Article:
Leonor Serrano Rivas at Sala Santa Inés / Seville

Leonor Serrano Rivas

Exhibition 2 / Act 2:

Recurrent Patterns

[From Two exhibitions ( a work in two acts) ]

until 26th Feb 2017

Sala Santa Inés

One way to approach the recent body of work of Leonor Serrano Rivas is to understand it as a deconstruction of sorts of what would make a theatrical event. Enamoured of theories exploring classic Greek drama—but approaching them from a purely intuitive perspective, rather than the academic precision of a scholar—Serrano Rivas arrived at Oliver Taplin’s Comic Angels (1993). In it, the British academic and classicist tells of how, when preparing his comedy The Birds (414 BC), Greek playwright Aristophanes began the play not by writing the script, as if would seem most usual, but by designing the costumes of the chorus, the so-called birds of the title.

This was trigger that sparked the idea for Serrano Rivas’ performance An Ornamental Way of Moving, which premiered in 2016 at Chisenhale Dance, London. This piece originated her two most recent projects: Decorative Elements staged both at Seville’s Centro de Arte Andaluz Contemporáneo (CAAC) and Recurrent Patterns at Sala de Exposiciones Santa Inés, Seville. In them, the Spanish artist has presented three key elements of a theatre play—the stage, the costumes and the backdrop—across the two venues, joining them across space via three scripts. But, who’s acting in this play? And more importantly, who wrote the script?

At both Serrano Rivas’ concurrent exhibitions in Seville, it’s you, the viewer, who barges into the space, much like Pirandello’s lost characters entering the scene. These forms of making—or doing—were explored already in An Ornamental Way of Moving, a durational performance where live bodies merged with still life compositions. In all these three pieces, the viewer enters into a flickering backstage that changes position following an internal logic, while responding also to the movements of others bodies in the space.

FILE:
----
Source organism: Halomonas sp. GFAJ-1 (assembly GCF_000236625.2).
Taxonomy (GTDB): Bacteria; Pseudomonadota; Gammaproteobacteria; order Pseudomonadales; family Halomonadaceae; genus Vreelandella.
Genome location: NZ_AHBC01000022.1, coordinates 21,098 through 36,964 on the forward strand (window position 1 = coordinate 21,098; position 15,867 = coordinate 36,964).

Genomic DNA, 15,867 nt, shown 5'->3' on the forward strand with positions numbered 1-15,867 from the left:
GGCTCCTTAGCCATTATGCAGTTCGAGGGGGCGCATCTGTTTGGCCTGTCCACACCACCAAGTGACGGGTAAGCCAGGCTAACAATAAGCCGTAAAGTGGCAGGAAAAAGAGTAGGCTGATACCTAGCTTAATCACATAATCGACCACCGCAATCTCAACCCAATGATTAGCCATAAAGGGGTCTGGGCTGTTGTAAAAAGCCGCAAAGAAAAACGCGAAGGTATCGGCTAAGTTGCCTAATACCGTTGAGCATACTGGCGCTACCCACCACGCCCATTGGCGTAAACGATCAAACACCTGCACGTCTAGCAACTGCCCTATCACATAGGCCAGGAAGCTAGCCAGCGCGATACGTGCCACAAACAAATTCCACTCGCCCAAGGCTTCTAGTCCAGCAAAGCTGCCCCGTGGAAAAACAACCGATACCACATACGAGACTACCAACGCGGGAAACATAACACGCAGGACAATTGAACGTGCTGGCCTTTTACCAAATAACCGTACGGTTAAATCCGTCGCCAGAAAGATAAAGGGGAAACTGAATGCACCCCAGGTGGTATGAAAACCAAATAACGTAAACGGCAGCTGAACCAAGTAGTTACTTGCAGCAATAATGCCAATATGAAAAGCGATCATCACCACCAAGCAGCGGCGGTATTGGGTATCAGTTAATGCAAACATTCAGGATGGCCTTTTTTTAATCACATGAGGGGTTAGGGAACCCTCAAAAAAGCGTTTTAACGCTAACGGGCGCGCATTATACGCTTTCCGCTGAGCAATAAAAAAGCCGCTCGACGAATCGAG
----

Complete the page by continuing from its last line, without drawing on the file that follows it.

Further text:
Serrano Rivas’ pieces take two components of classical theatre: the chorus and stage design. For her, scenography is understood as a type of ornament within a stage setting, with the function of setting the mood or atmosphere of the scene. On the other hand, the chorus functions as an accumulation of individuals designated to be interdependent to each other, working as an unique organism whose role is to stand behind the protagonist, amplifying his or her discourse.

In Decorative Elements, the artist uses the architecture of the CAAC create a set that encloses an imaginary chorus. The imposing chimneys of the southern gallery corridor form pillars that frame the scene. In the space, viewers traverse a succession of “curtains,” which make us accomplices of a predetermined plot. In the same way that the attire of the characters was thought to represent their identity in the origins of theatre, the shapes of these elements dramatize the members of a choir.

Recurrent Patterns is the second act of this peculiar theatre, where chorus and scenography comes together again presenting a video installation projected into a huge piece of stage machinery suspended in the space. 

In both Decorative Elements and Recurrent Patterns bodies are brought to life by the script, a series of descriptions developed by external agents chosen by Serrano Rivas. In the three works, the artist uses the spaces as a stage on which to dramatize the work and constantly rearrange it to introduce us into a theatrical plot that thickens with time. Serrano Rivas wants her works to be perceived through the integration of each performer’s rhythm in the scene. 

Review: Lorena Muñoz-Alonso